Guest / Limited Access /

Disclosing information to pregnant women—an established pro-life legal strategy—is now cutting both ways.

Pro-life groups have long fought for laws that require doctors to give women seeking abortions an ultrasound and children to get parental permission for an abortion. In April, Oklahoma passed a bill requiring doctors to conduct a vaginal ultrasound at least one hour before an abortion and explain the results. Nebraska passed a law requiring doctors to evaluate and disclose to patients whether they face risks that could result in physical or mental problems after an abortion.

Now abortion supporters are emphasizing disclosure in their efforts against crisis pregnancy centers. In April, the Austin City Council in Texas passed an ordinance requiring centers that do not offer or refer clients to abortion or birth control services to disclose this on signs posted at their facilities. Violators could be fined up to $450 per offense.

Pro-life groups are crying foul.

"It would be like forcing an abortion facility to say, 'We don't refer to adoption agencies,'" said Mary Spaulding Balch, director of state legislation for the National Right to Life Committee.

In February, the Montgomery County Council in Maryland approved a regulation that requires pregnancy centers that do not have a licensed medical professional on staff to notify clients by posting a sign in the waiting room.

Pro-life groups say the new disclosure laws are different from informed consent laws requiring that women be given an ultrasound.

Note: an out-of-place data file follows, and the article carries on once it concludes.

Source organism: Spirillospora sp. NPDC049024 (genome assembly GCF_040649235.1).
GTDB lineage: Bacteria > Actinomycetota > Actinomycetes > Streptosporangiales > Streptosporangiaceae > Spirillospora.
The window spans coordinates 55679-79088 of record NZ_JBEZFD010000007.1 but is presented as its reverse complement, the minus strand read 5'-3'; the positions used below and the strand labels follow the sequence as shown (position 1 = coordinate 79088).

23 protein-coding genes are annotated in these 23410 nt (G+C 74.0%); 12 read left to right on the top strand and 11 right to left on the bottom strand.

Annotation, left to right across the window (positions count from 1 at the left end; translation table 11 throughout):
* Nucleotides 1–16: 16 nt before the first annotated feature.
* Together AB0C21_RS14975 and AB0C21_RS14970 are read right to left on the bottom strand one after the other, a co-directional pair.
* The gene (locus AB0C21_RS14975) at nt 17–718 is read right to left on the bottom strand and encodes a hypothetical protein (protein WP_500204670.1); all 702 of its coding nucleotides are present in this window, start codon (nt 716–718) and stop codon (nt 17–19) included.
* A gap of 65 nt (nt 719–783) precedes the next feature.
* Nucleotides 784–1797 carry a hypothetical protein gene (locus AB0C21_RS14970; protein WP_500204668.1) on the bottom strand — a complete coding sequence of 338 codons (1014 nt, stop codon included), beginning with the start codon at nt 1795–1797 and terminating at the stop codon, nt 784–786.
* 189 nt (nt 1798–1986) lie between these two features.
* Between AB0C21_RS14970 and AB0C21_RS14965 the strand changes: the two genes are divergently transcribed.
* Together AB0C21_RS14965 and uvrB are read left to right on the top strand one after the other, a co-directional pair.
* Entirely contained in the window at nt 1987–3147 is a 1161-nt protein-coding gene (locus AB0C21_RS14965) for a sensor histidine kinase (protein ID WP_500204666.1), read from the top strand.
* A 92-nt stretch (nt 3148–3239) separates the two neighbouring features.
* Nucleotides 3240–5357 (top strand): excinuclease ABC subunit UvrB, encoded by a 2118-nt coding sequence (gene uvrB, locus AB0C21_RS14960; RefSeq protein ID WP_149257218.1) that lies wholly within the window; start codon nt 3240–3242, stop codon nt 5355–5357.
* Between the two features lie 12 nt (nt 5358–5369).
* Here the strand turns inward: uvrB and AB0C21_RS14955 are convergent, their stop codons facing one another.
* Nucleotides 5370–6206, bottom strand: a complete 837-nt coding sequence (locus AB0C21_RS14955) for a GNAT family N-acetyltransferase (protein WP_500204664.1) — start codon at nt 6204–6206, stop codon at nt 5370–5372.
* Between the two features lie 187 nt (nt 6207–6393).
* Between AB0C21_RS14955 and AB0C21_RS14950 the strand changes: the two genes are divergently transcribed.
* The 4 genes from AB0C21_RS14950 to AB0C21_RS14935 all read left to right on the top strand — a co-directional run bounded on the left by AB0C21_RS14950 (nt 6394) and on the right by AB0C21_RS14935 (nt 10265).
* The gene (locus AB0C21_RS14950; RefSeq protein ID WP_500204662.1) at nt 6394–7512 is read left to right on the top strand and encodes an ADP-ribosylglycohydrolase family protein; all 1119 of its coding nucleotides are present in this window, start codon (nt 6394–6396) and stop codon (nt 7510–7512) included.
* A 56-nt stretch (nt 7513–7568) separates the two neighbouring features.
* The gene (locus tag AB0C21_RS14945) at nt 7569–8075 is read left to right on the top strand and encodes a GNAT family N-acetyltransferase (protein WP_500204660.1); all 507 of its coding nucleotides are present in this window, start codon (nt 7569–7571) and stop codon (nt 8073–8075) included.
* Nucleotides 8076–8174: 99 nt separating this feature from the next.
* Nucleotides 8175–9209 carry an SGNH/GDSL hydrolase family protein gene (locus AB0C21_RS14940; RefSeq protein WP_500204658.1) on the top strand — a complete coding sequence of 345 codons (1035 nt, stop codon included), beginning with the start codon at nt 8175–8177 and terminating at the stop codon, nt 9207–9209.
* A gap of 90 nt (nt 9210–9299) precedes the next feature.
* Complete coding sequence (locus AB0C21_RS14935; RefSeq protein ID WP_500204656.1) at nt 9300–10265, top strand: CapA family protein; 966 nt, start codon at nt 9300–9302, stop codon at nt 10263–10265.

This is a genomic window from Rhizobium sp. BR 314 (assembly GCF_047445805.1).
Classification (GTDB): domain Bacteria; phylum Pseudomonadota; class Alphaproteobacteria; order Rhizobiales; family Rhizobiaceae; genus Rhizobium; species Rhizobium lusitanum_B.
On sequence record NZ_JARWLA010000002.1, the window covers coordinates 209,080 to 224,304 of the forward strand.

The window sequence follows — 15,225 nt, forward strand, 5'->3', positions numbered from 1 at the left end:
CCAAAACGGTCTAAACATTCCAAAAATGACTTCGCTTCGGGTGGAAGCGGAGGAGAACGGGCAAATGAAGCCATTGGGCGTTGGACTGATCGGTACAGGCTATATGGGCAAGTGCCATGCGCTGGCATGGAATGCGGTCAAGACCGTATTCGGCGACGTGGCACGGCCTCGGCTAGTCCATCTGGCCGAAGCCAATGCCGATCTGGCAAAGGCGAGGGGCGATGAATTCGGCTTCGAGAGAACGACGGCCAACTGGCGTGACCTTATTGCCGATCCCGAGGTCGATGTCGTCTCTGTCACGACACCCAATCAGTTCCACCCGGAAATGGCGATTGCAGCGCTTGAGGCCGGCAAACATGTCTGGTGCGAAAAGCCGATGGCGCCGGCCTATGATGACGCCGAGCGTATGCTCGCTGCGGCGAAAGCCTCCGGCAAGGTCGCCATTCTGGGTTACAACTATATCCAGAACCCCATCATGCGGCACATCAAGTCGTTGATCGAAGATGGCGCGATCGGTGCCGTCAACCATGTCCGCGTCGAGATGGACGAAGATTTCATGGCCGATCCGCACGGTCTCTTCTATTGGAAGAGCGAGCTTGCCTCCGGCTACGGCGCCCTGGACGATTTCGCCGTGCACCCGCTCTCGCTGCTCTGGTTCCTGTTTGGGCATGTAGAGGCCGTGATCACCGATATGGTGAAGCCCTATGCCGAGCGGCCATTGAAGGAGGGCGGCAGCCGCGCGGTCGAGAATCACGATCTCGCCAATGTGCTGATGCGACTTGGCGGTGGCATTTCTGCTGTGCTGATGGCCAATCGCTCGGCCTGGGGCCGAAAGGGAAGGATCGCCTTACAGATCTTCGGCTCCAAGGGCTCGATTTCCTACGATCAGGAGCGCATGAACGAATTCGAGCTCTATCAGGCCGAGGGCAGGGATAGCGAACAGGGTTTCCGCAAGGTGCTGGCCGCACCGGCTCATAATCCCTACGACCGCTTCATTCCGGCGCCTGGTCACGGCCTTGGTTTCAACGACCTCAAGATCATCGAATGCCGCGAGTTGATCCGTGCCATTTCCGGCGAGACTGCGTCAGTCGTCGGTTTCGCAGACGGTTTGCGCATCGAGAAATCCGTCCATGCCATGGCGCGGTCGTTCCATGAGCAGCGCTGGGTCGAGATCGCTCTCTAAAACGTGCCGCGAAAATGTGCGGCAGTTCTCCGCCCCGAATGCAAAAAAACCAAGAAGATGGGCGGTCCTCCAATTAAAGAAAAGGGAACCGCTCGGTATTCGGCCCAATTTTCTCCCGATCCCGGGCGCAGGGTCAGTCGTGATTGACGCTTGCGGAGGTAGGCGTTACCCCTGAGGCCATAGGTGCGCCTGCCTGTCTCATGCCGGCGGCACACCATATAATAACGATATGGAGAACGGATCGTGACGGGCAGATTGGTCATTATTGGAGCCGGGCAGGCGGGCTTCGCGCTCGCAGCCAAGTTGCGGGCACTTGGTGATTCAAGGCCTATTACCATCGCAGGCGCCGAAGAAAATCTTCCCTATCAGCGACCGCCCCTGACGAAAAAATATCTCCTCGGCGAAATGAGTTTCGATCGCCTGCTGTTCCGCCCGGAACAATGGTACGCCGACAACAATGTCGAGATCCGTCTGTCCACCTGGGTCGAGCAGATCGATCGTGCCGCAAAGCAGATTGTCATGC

"This information is typically provided in one-on-one counseling sessions with patients," said Denise Burke, vice president of legal affairs for Americans United for Life. "There's a big difference between counseling and ...

Subscriber access only You have reached the end of this Article Preview

To continue reading, subscribe now. Subscribers have full digital access.

Read These NextSee Our Latest
Also in this Issue
The Face-to-Face Gospel and the Death of Distance
Al Erisman says we need to think about ministry in the digital culture the way missionaries think about the culture of the people they serve.
RecommendedWhen the Abortion Doctor I Protested Was Killed by a Sniper
Subscriber Access Only When the Abortion Doctor I Protested Was Killed by a Sniper
The shaken conscience of a pro-life activist.
TrendingChristians Can Hold Their Bladders and Still Shop at Target
Christians Can Hold Their Bladders and Still Shop at Target
Consider the missional implications before you boycott.
Editor's PickReading Esther in the Shadow of ISIS
Reading Esther in the Shadow of ISIS
A Jewish philosopher’s perspective on how God delivers his people from radical evil.
Christianity Today
Information Overload
hide thisJune June

In the Magazine

June 2010

To continue reading, subscribe now for full print and digital access.